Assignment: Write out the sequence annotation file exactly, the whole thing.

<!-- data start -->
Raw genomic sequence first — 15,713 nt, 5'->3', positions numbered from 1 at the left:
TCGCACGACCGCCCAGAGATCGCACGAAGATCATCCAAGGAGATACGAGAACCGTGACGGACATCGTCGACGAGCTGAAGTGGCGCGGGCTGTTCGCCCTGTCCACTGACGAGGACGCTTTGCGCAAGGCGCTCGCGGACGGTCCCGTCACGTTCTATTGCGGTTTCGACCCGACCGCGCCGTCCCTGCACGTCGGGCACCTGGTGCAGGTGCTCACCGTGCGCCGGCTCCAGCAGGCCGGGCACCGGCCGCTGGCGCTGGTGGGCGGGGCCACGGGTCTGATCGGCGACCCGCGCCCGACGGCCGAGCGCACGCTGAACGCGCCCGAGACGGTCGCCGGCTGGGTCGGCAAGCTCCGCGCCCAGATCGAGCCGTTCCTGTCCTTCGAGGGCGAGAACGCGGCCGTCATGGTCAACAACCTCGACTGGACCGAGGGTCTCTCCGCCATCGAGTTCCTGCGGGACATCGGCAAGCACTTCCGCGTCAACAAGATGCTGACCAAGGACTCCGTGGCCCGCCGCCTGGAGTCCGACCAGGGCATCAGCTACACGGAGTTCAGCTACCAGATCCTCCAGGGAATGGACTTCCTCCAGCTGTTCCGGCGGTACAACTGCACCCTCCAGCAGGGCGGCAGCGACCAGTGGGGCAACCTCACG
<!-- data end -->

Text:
Raw genomic sequence first — 15,713 nt, 5'->3', positions numbered from 1 at the left:
TCGCACGACCGCCCAGAGATCGCACGAAGATCATCCAAGGAGATACGAGAACCGTGACGGACATCGTCGACGAGCTGAAGTGGCGCGGGCTGTTCGCCCTGTCCACTGACGAGGACGCTTTGCGCAAGGCGCTCGCGGACGGTCCCGTCACGTTCTATTGCGGTTTCGACCCGACCGCGCCGTCCCTGCACGTCGGGCACCTGGTGCAGGTGCTCACCGTGCGCCGGCTCCAGCAGGCCGGGCACCGGCCGCTGGCGCTGGTGGGCGGGGCCACGGGTCTGATCGGCGACCCGCGCCCGACGGCCGAGCGCACGCTGAACGCGCCCGAGACGGTCGCCGGCTGGGTCGGCAAGCTCCGCGCCCAGATCGAGCCGTTCCTGTCCTTCGAGGGCGAGAACGCGGCCGTCATGGTCAACAACCTCGACTGGACCGAGGGTCTCTCCGCCATCGAGTTCCTGCGGGACATCGGCAAGCACTTCCGCGTCAACAAGATGCTGACCAAGGACTCCGTGGCCCGCCGCCTGGAGTCCGACCAGGGCATCAGCTACACGGAGTTCAGCTACCAGATCCTCCAGGGAATGGACTTCCTCCAGCTGTTCCGGCGGTACAACTGCACCCTCCAGCAGGGCGGCAGCGACCAGTGGGGCAACCTCACG